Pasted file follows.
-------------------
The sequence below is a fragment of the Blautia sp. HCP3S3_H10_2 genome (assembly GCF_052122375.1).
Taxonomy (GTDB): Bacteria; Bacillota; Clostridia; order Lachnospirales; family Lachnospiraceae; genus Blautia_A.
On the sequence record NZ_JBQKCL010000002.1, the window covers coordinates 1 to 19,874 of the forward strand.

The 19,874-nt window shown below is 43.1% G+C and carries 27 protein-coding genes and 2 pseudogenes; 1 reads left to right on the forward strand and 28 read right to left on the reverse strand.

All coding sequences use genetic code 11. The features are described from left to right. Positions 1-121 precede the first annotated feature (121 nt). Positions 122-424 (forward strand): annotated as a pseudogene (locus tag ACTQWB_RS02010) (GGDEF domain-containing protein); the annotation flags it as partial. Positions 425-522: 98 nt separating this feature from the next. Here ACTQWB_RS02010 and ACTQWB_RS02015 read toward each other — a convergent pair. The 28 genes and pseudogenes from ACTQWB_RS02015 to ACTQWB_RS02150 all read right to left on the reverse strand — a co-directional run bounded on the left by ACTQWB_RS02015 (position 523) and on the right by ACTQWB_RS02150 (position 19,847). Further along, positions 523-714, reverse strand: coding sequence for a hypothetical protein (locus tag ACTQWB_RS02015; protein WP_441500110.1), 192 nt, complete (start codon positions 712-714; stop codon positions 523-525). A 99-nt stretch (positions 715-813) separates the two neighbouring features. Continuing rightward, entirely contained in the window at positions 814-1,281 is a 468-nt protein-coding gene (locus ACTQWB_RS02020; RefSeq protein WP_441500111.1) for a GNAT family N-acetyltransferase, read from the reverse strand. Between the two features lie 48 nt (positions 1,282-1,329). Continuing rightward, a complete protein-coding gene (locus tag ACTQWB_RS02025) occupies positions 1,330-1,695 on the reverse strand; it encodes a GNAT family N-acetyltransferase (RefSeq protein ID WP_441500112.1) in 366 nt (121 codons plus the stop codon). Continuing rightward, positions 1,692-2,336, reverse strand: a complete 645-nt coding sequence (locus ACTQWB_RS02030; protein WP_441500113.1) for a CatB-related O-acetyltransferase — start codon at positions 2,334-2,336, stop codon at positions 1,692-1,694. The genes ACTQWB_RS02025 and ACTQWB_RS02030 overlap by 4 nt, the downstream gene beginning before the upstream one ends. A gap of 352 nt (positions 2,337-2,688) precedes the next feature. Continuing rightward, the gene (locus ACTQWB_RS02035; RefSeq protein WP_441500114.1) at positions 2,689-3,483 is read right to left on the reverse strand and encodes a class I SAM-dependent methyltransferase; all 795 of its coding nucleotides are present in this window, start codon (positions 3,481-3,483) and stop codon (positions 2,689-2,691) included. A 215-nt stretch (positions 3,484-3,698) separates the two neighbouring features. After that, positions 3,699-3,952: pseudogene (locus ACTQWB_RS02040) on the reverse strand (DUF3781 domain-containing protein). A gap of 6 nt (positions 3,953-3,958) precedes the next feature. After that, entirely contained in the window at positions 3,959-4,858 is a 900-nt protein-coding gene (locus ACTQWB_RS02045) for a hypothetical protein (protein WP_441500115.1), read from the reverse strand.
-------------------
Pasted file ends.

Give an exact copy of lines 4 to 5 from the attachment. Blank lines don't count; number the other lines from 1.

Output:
The 19,874-nt window shown below is 43.1% G+C and carries 27 protein-coding genes and 2 pseudogenes; 1 reads left to right on the forward strand and 28 read right to left on the reverse strand.

All coding sequences use genetic code 11. The features are described from left to right. Positions 1-121 precede the first annotated feature (121 nt). Positions 122-424 (forward strand): annotated as a pseudogene (locus tag ACTQWB_RS02010) (GGDEF domain-containing protein); the annotation flags it as partial. Positions 425-522: 98 nt separating this feature from the next. Here ACTQWB_RS02010 and ACTQWB_RS02015 read toward each other — a convergent pair. The 28 genes and pseudogenes from ACTQWB_RS02015 to ACTQWB_RS02150 all read right to left on the reverse strand — a co-directional run bounded on the left by ACTQWB_RS02015 (position 523) and on the right by ACTQWB_RS02150 (position 19,847). Further along, positions 523-714, reverse strand: coding sequence for a hypothetical protein (locus tag ACTQWB_RS02015; protein WP_441500110.1), 192 nt, complete (start codon positions 712-714; stop codon positions 523-525). A 99-nt stretch (positions 715-813) separates the two neighbouring features. Continuing rightward, entirely contained in the window at positions 814-1,281 is a 468-nt protein-coding gene (locus ACTQWB_RS02020; RefSeq protein WP_441500111.1) for a GNAT family N-acetyltransferase, read from the reverse strand. Between the two features lie 48 nt (positions 1,282-1,329). Continuing rightward, a complete protein-coding gene (locus tag ACTQWB_RS02025) occupies positions 1,330-1,695 on the reverse strand; it encodes a GNAT family N-acetyltransferase (RefSeq protein ID WP_441500112.1) in 366 nt (121 codons plus the stop codon). Continuing rightward, positions 1,692-2,336, reverse strand: a complete 645-nt coding sequence (locus ACTQWB_RS02030; protein WP_441500113.1) for a CatB-related O-acetyltransferase — start codon at positions 2,334-2,336, stop codon at positions 1,692-1,694. The genes ACTQWB_RS02025 and ACTQWB_RS02030 overlap by 4 nt, the downstream gene beginning before the upstream one ends. A gap of 352 nt (positions 2,337-2,688) precedes the next feature. Continuing rightward, the gene (locus ACTQWB_RS02035; RefSeq protein WP_441500114.1) at positions 2,689-3,483 is read right to left on the reverse strand and encodes a class I SAM-dependent methyltransferase; all 795 of its coding nucleotides are present in this window, start codon (positions 3,481-3,483) and stop codon (positions 2,689-2,691) included. A 215-nt stretch (positions 3,484-3,698) separates the two neighbouring features. After that, positions 3,699-3,952: pseudogene (locus ACTQWB_RS02040) on the reverse strand (DUF3781 domain-containing protein). A gap of 6 nt (positions 3,953-3,958) precedes the next feature. After that, entirely contained in the window at positions 3,959-4,858 is a 900-nt protein-coding gene (locus ACTQWB_RS02045) for a hypothetical protein (protein WP_441500115.1), read from the reverse strand.